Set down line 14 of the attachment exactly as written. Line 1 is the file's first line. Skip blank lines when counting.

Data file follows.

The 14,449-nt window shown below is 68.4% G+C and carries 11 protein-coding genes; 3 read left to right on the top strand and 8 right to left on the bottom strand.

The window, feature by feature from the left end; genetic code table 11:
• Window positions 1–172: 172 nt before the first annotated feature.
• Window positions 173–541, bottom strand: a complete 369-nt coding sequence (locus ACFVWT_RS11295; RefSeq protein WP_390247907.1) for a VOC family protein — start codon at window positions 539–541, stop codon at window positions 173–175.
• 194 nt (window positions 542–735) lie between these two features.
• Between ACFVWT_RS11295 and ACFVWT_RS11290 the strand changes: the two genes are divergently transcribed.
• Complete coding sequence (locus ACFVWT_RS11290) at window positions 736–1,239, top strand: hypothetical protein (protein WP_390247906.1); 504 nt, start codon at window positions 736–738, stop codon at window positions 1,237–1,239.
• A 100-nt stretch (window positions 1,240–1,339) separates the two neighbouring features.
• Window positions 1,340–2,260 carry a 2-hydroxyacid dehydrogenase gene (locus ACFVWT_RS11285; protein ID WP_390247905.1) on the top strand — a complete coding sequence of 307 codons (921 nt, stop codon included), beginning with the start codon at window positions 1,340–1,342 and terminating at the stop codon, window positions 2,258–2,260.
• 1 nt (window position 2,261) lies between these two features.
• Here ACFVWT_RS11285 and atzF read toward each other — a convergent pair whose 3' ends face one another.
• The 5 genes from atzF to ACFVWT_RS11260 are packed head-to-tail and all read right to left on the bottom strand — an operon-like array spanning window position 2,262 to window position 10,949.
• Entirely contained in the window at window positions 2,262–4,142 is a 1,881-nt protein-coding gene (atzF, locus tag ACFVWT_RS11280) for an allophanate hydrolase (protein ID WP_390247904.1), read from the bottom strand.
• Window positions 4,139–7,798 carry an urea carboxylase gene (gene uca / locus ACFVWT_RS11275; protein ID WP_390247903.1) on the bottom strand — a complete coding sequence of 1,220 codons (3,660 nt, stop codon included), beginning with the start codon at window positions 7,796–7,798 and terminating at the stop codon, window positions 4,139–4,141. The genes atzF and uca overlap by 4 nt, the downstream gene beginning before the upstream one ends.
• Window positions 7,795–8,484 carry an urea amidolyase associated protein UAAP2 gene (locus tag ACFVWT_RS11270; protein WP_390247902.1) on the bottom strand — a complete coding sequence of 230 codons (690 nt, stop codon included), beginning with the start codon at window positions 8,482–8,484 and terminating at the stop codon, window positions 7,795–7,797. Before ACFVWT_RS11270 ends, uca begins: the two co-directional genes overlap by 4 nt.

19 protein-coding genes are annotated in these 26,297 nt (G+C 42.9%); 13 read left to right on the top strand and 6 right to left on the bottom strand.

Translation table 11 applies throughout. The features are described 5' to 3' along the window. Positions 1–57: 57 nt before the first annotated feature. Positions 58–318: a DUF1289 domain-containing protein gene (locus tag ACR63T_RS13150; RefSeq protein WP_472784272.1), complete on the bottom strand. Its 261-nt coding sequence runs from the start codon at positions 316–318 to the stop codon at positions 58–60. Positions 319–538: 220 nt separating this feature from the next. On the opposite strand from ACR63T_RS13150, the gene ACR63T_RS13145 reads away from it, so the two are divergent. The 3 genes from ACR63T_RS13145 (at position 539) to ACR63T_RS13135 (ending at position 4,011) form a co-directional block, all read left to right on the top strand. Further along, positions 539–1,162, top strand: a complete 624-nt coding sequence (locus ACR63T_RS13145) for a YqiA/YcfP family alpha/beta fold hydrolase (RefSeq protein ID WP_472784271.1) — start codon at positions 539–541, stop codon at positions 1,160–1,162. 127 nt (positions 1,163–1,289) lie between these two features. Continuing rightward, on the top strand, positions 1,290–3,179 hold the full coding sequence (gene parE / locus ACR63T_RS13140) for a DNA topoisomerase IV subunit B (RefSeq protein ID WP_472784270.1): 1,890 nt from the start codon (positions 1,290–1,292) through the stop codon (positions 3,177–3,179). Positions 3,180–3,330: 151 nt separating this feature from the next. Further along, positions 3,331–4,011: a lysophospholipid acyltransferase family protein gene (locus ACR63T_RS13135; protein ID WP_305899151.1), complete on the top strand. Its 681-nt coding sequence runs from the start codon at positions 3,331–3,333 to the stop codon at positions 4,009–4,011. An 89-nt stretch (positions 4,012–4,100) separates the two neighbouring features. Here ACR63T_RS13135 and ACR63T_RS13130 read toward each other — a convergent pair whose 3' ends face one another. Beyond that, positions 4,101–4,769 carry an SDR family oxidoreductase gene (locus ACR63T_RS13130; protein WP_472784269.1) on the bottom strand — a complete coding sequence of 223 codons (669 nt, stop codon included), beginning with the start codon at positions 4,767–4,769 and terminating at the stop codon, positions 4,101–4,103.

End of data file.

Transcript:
• Window positions 4,139–7,798 carry an urea carboxylase gene (gene uca / locus ACFVWT_RS11275; protein ID WP_390247903.1) on the bottom strand — a complete coding sequence of 1,220 codons (3,660 nt, stop codon included), beginning with the start codon at window positions 7,796–7,798 and terminating at the stop codon, window positions 4,139–4,141. The genes atzF and uca overlap by 4 nt, the downstream gene beginning before the upstream one ends.